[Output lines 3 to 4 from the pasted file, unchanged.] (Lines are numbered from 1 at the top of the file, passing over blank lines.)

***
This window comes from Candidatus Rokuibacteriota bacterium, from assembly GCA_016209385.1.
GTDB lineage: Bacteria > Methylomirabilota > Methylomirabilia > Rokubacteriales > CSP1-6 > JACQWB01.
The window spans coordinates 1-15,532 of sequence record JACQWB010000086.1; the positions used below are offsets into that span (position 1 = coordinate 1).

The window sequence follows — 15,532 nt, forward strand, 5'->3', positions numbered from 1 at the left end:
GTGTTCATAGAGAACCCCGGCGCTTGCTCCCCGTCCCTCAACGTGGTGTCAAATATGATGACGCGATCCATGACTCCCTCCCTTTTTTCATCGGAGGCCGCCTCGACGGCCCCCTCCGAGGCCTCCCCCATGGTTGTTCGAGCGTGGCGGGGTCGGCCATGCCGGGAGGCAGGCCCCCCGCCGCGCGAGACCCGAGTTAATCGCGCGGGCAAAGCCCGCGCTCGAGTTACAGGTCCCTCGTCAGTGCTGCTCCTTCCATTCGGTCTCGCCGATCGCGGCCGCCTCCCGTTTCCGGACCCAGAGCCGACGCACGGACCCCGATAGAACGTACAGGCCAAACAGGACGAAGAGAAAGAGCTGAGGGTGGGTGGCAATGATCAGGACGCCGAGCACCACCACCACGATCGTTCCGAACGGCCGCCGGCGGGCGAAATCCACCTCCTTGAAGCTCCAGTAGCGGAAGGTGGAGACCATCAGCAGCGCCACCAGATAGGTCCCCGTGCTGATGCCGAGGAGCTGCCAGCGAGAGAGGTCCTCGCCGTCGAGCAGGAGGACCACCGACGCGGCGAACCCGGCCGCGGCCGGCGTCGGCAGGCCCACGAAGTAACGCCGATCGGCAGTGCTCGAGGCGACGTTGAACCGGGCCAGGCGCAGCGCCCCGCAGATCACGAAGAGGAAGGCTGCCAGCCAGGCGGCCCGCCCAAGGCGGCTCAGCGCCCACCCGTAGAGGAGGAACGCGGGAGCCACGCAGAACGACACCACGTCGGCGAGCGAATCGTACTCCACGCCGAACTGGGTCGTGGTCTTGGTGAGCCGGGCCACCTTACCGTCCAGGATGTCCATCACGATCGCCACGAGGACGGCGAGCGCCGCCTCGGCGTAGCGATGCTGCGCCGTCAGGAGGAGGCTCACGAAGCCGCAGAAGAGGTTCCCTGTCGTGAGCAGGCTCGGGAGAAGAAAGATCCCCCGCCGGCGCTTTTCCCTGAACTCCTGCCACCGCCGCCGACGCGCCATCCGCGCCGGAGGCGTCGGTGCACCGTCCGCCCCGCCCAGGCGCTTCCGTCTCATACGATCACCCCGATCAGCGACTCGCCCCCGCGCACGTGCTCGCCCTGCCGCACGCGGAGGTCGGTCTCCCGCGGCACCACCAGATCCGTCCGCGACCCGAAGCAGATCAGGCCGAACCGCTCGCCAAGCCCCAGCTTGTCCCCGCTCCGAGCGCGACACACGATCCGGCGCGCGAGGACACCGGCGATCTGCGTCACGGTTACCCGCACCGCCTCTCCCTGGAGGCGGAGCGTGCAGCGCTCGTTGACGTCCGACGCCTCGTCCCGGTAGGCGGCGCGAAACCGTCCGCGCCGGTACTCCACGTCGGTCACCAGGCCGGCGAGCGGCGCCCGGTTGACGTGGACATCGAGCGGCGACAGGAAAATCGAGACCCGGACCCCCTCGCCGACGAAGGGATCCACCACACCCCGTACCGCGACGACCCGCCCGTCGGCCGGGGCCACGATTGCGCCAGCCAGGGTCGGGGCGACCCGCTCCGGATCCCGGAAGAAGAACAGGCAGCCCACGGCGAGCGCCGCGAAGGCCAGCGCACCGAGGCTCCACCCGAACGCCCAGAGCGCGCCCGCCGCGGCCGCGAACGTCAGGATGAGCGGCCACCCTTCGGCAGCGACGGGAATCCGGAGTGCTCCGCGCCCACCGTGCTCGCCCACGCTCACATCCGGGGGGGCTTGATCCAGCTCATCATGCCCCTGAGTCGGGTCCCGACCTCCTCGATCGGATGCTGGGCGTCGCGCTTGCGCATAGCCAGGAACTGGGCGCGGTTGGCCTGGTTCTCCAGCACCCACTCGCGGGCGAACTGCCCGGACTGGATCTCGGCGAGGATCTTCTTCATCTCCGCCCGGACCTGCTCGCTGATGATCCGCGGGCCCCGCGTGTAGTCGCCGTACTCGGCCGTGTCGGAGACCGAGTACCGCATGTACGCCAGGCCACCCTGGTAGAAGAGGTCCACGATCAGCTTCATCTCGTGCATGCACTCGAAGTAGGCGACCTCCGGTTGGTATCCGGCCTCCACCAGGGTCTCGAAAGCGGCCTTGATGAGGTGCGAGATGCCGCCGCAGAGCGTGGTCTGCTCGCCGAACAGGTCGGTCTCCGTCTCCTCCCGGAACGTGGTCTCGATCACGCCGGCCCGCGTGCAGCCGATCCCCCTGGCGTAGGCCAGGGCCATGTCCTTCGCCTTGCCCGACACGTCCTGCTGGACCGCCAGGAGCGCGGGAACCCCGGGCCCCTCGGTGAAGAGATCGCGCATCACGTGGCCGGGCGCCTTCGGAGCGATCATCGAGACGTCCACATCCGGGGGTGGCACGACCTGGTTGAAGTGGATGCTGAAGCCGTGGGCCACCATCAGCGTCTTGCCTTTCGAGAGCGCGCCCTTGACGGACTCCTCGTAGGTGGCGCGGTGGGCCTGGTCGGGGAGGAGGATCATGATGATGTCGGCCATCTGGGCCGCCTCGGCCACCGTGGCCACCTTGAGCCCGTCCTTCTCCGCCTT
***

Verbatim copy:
The window spans coordinates 1-15,532 of sequence record JACQWB010000086.1; the positions used below are offsets into that span (position 1 = coordinate 1).

The window sequence follows — 15,532 nt, forward strand, 5'->3', positions numbered from 1 at the left end: